Again, not evidence for anything, but seizures can apparently be incredibly blissful, so it all depends. STV proponents would probably say that depending on the subnetworks involved and the particular synchronicities in the firing patterns, it could be a pleasant seizure or an unpleasant one ...
Thanks Holly! I'm not advocating for STV, I'm just an interested layperson who's followed QRI's work for some time and felt frustrated with everyone here furiously talking past one another.
Is the claim that the symmetry is the qualia of valence? How would symmetries and resonance be exempt from the hard problem any more than neuronal activation?
Yep – if I understand it correctly, the reasoning goes something like "there's nothing obviously special about biological neurons as a physical substrate, so maybe consciousness is fundamental to the universe ... (read more)
I feel like your explanations are skipping a bunch of steps that would help folks understand where you're coming from. FWIW, here's how I make sense of STV:
Hi Mike, I really enjoy your and Andrés's work, including STV, and I have to say I'm disappointed by how the ideas are presented here, and entirely unsurprised at the reaction they've elicited.
There's a world of a difference between saying "nobody knows what valence is made out of, so we're trying to see if we can find correlations with symmetries in imaging data" (weird but fascinating) and "There is an identity relationship between suffering and disharmony" (time cube). I know you're not time cube man, because I've read lots of other QRI output over the ... (read more)
I read Derek Lowe's post about it earlier today, and it only says that they're now going into Phase III. Knowing next to nothing about vaccine distribution or malaria, I wonder: if that 77% number holds up, what can we expect the next decade or two to look like, malaria-wise? Clearly 77% isn't quite 100%; will people risk it and forgo bed nets and antimalarials? How likely is it that boosters will be required every few years? How much will this cost? Etc. etc. Anyone care to share their informed guesses at how this will go?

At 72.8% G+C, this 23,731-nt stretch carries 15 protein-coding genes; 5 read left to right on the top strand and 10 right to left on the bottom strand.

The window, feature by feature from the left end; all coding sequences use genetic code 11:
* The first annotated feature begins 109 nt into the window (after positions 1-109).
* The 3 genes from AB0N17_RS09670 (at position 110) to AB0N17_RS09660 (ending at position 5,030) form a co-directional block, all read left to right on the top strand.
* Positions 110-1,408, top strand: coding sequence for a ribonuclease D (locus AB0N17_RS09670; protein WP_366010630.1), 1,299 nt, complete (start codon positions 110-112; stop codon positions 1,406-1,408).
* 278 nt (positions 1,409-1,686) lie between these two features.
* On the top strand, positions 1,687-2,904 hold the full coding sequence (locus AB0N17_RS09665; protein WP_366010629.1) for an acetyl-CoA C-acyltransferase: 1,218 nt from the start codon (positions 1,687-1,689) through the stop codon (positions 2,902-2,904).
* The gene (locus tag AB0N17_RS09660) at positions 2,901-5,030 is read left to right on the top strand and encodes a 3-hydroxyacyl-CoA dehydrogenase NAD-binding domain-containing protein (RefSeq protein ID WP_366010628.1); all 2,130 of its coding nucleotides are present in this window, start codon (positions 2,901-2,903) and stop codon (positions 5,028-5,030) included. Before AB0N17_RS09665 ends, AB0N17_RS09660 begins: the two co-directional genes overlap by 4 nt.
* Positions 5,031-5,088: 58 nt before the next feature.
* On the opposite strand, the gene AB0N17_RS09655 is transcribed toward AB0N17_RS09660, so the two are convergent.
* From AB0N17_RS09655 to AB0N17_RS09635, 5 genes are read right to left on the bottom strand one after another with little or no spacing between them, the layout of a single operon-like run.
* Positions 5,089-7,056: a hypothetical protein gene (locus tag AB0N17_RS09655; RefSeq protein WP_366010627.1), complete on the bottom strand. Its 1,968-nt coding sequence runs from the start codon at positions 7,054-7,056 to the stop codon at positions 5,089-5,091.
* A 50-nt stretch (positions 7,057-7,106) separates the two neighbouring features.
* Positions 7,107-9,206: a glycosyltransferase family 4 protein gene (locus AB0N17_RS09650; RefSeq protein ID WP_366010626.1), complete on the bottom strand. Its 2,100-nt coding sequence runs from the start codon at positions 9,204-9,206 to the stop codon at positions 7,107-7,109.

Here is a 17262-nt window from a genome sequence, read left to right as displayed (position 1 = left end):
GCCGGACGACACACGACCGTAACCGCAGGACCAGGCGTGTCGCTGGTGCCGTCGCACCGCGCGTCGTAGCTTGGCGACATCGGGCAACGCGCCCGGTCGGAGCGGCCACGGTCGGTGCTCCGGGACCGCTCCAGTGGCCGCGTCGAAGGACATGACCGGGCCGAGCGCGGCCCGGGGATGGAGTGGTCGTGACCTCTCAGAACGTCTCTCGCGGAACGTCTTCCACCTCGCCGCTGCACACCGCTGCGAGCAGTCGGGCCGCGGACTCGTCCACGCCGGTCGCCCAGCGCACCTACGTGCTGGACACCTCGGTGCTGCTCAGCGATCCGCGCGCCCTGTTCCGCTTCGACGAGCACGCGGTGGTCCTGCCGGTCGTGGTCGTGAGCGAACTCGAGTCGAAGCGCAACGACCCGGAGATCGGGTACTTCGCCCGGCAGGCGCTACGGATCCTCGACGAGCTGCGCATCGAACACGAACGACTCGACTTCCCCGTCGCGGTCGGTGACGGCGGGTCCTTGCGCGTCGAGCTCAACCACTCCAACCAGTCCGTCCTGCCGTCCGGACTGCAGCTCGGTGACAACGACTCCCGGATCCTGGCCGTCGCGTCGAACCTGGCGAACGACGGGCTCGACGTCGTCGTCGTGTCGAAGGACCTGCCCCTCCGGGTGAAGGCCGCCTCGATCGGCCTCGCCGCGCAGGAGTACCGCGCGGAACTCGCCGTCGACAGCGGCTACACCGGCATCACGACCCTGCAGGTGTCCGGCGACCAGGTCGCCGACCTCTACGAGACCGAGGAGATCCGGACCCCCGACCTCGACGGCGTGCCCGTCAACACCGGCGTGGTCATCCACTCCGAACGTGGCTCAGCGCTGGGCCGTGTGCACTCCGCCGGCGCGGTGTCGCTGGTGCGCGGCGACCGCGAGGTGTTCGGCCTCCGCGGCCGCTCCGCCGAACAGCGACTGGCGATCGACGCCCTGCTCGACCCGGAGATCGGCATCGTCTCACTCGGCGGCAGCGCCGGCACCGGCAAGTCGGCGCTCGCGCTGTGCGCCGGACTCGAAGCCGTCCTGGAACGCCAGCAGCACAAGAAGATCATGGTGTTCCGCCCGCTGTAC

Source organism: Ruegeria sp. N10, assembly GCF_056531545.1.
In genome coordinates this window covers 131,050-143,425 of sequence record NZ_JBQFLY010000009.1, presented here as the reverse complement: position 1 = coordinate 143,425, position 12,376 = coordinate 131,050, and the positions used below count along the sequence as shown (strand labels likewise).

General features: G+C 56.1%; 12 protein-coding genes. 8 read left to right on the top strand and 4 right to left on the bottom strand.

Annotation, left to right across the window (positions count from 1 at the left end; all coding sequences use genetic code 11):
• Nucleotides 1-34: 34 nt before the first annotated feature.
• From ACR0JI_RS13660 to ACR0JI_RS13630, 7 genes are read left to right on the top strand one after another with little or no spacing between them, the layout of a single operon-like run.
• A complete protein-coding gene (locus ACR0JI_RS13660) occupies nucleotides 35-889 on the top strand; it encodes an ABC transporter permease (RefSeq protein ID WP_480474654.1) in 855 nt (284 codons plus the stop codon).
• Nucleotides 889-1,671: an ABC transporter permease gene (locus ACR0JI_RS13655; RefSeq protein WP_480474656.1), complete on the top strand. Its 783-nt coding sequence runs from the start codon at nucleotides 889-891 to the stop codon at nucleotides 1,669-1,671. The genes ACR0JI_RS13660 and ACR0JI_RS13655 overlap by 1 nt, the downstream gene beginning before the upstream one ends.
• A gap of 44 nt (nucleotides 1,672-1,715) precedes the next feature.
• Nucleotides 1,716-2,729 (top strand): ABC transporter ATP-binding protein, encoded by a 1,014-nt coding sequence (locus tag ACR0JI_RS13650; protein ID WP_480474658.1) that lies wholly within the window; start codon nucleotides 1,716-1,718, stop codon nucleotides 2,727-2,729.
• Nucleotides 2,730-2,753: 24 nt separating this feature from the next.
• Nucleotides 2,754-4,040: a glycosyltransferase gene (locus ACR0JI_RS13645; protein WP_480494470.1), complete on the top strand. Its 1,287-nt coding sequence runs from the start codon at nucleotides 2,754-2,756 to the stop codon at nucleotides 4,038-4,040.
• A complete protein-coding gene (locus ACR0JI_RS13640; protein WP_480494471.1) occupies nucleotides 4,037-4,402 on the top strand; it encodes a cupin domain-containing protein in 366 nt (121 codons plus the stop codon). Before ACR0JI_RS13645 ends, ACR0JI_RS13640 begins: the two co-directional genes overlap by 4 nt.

Giving Green should recommend donating to a portfolio of promising policy change and activism organizations.
As jackva points out, there is a thin line between effective advocacy for policy change (e.g. Clean Air Task Force) and the kind of activism that prevents conservative politicians from touching the climate file with a ten-foot pole, because their base sees it as a "leftist agenda" issue.
Anecdotally, I have met with the staffers of several deep-red, lukewarmist/denialist Republican senators to lobby for revenue-neutral carbon taxes (CCL is a great org... (read more)
I really appreciate this work, but wonder about the magnitude of the uncertainty in your analysis. Would it be possible for you to convert your calculation into a Guesstimate sheet?
That sounds right to me. (And Will, your drawbridge metaphor is wonderful.)
My impression is that there already is some grumbling about EA being too elitist/out-of-touch/non-diverse/arrogant/navel-gazing/etc., and discussions in the community about what can be done to fix that perception. Add to that Toby Ord's realization (in his well-marketed book) that hey, perhaps climate change is a bigger x-risk (if indirectly) than he had previously thought, and I think we have fertile ground for posts like this one. EA's attitude has already shifted once (... (read more)
What a fantastic post. Thank you! Your frustration resonates strongly with me. I think the dismissive attitude towards climate issues may well be an enormous waste of goodwill towards EA concepts.
How many young/wealthy people stumble upon 80k/GiveWell/etc. with heartfelt enthusiasm for solving climate, The Big Issue Of Our Time, only to be snubbed? How many of them could significantly improve their career/giving plans if they received earnest help with climate-related cause prioritization, instead of ivory-tower lecturing about weirdo x-risks?
Can't we... (read more)
I am sympathetic to the PR angle (ditto for global poverty): lots of EAs, including me, got to longtermism via more conventional cause areas, and I'm nervous about pulling up that drawbridge. I'm not sure I'd be an EA today if I hadn't been able to get where I am in small steps.
The problem is that putting more emphasis on climate change requires people to spend a large fraction of their time on a cause area they believe is much less effective than something else they could be working on, and to be at least somewhat dishonest about why they're doing it. To
For those concerned about wild animals, such a quick rate of decline could give some reassurance (in addition to the theoretical arguments) that wild insect populations will be small in the long-run.
For those of us more active in other cause areas, could you clarify what you mean by this? Are you coming from an anti-natalist angle here, and is that the prevalent position in the wild animal community? What are the additional "theoretical arguments" for expecting small insect populations?
Thanks for posting this. I am grateful they published this report, and I hope that their explicit reframing in terms of existential risk will get the EA community's attention.
The EA standpoint so far has been "lots of money is already being thrown at climate change, it's mostly a question of policy now". And that's true. Good ideas are out there: fee-and-dividend carbon pricing, Project Drawdown, etc.; all it takes is political will. Unfortunately, in my experience, many EAs take this to mean that climate change is an issue they c... (read more)